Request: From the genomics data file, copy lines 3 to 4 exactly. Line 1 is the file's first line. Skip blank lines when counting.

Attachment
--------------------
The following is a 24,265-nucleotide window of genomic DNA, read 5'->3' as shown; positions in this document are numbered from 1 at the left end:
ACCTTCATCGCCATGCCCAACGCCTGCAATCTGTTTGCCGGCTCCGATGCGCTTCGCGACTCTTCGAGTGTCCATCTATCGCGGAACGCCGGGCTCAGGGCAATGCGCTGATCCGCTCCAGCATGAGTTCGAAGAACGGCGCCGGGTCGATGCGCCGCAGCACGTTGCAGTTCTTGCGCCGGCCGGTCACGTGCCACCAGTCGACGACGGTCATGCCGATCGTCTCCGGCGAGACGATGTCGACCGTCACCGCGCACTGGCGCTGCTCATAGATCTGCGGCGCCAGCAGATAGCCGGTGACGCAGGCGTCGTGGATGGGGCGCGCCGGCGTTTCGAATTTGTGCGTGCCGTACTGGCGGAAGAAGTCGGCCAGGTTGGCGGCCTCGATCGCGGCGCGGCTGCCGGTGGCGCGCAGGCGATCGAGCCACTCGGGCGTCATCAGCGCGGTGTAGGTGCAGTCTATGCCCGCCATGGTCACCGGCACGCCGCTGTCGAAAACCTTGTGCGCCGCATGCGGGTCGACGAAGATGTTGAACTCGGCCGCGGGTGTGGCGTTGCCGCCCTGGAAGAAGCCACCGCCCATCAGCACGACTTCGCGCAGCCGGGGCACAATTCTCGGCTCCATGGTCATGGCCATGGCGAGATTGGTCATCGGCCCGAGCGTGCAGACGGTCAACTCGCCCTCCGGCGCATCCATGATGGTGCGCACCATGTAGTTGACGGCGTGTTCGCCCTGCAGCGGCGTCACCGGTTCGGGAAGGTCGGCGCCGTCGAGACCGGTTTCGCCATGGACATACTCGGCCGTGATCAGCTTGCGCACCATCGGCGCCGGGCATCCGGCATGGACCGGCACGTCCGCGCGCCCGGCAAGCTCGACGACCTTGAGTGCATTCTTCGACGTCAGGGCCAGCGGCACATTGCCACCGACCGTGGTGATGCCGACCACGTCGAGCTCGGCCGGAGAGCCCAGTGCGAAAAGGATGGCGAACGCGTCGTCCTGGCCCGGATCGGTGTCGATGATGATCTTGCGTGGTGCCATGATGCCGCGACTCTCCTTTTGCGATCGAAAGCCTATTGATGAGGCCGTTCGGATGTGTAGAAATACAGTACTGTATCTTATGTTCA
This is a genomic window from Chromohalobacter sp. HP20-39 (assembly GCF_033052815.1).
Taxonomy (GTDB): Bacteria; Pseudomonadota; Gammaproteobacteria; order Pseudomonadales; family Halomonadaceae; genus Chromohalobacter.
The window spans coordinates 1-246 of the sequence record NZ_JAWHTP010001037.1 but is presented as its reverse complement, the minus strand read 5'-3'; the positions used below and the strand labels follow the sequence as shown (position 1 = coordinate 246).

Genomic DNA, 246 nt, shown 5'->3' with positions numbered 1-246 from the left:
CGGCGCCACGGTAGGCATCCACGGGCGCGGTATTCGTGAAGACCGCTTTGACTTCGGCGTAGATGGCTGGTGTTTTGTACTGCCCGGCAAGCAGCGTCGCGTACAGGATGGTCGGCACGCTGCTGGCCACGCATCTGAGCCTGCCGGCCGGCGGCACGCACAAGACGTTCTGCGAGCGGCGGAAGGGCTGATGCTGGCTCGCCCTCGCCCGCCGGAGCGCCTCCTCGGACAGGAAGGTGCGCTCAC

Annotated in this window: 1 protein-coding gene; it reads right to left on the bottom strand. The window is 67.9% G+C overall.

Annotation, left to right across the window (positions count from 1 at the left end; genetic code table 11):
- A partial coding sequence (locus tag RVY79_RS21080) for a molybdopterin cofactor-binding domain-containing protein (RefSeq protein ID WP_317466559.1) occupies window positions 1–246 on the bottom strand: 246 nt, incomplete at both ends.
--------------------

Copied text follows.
This is a genomic window from Chromohalobacter sp. HP20-39 (assembly GCF_033052815.1).
Taxonomy (GTDB): Bacteria; Pseudomonadota; Gammaproteobacteria; order Pseudomonadales; family Halomonadaceae; genus Chromohalobacter.